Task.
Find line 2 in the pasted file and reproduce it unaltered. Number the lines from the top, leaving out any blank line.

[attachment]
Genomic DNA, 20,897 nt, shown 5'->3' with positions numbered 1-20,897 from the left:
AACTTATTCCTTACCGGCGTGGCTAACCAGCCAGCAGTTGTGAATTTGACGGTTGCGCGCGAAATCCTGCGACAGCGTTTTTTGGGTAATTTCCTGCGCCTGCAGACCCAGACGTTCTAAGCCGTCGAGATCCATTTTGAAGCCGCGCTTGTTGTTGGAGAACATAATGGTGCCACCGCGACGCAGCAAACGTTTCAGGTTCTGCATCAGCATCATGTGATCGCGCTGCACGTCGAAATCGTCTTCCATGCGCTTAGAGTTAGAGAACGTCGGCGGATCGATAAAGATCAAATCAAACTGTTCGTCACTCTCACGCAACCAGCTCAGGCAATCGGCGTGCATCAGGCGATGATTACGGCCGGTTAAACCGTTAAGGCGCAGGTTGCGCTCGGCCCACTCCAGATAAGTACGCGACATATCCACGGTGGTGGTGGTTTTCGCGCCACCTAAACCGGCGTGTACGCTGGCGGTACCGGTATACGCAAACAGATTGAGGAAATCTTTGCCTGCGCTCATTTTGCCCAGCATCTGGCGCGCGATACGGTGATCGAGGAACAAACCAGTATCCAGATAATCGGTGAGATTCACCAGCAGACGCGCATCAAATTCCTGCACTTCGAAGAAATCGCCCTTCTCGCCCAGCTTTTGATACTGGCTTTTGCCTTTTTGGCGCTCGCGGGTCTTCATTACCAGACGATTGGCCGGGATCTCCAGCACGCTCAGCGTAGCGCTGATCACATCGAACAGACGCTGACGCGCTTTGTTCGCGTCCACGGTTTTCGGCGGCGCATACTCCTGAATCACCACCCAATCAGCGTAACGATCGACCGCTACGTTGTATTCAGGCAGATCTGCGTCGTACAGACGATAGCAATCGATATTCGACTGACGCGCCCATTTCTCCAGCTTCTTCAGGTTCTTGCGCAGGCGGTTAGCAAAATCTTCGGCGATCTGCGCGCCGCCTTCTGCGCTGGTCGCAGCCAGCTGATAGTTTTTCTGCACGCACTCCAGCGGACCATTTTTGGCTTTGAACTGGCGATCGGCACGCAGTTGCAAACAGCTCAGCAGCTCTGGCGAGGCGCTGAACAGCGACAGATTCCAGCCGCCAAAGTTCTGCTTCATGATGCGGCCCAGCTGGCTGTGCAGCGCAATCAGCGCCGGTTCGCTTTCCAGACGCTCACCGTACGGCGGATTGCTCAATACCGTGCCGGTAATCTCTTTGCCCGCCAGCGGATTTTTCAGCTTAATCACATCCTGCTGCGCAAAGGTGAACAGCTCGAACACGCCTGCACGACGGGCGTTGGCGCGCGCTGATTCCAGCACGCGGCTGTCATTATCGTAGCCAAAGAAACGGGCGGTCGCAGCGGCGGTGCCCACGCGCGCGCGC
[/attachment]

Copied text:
AACTTATTCCTTACCGGCGTGGCTAACCAGCCAGCAGTTGTGAATTTGACGGTTGCGCGCGAAATCCTGCGACAGCGTTTTTTGGGTAATTTCCTGCGCCTGCAGACCCAGACGTTCTAAGCCGTCGAGATCCATTTTGAAGCCGCGCTTGTTGTTGGAGAACATAATGGTGCCACCGCGACGCAGCAAACGTTTCAGGTTCTGCATCAGCATCATGTGATCGCGCTGCACGTCGAAATCGTCTTCCATGCGCTTAGAGTTAGAGAACGTCGGCGGATCGATAAAGATCAAATCAAACTGTTCGTCACTCTCACGCAACCAGCTCAGGCAATCGGCGTGCATCAGGCGATGATTACGGCCGGTTAAACCGTTAAGGCGCAGGTTGCGCTCGGCCCACTCCAGATAAGTACGCGACATATCCACGGTGGTGGTGGTTTTCGCGCCACCTAAACCGGCGTGTACGCTGGCGGTACCGGTATACGCAAACAGATTGAGGAAATCTTTGCCTGCGCTCATTTTGCCCAGCATCTGGCGCGCGATACGGTGATCGAGGAACAAACCAGTATCCAGATAATCGGTGAGATTCACCAGCAGACGCGCATCAAATTCCTGCACTTCGAAGAAATCGCCCTTCTCGCCCAGCTTTTGATACTGGCTTTTGCCTTTTTGGCGCTCGCGGGTCTTCATTACCAGACGATTGGCCGGGATCTCCAGCACGCTCAGCGTAGCGCTGATCACATCGAACAGACGCTGACGCGCTTTGTTCGCGTCCACGGTTTTCGGCGGCGCATACTCCTGAATCACCACCCAATCAGCGTAACGATCGACCGCTACGTTGTATTCAGGCAGATCTGCGTCGTACAGACGATAGCAATCGATATTCGACTGACGCGCCCATTTCTCCAGCTTCTTCAGGTTCTTGCGCAGGCGGTTAGCAAAATCTTCGGCGATCTGCGCGCCGCCTTCTGCGCTGGTCGCAGCCAGCTGATAGTTTTTCTGCACGCACTCCAGCGGACCATTTTTGGCTTTGAACTGGCGATCGGCACGCAGTTGCAAACAGCTCAGCAGCTCTGGCGAGGCGCTGAACAGCGACAGATTCCAGCCGCCAAAGTTCTGCTTCATGATGCGGCCCAGCTGGCTGTGCAGCGCAATCAGCGCCGGTTCGCTTTCCAGACGCTCACCGTACGGCGGATTGCTCAATACCGTGCCGGTAATCTCTTTGCCCGCCAGCGGATTTTTCAGCTTAATCACATCCTGCTGCGCAAAGGTGAACAGCTCGAACACGCCTGCACGACGGGCGTTGGCGCGCGCTGATTCCAGCACGCGGCTGTCATTATCGTAGCCAAAGAAACGGGCGGTCGCAGCGGCGGTGCCCACGCGCGCGCGC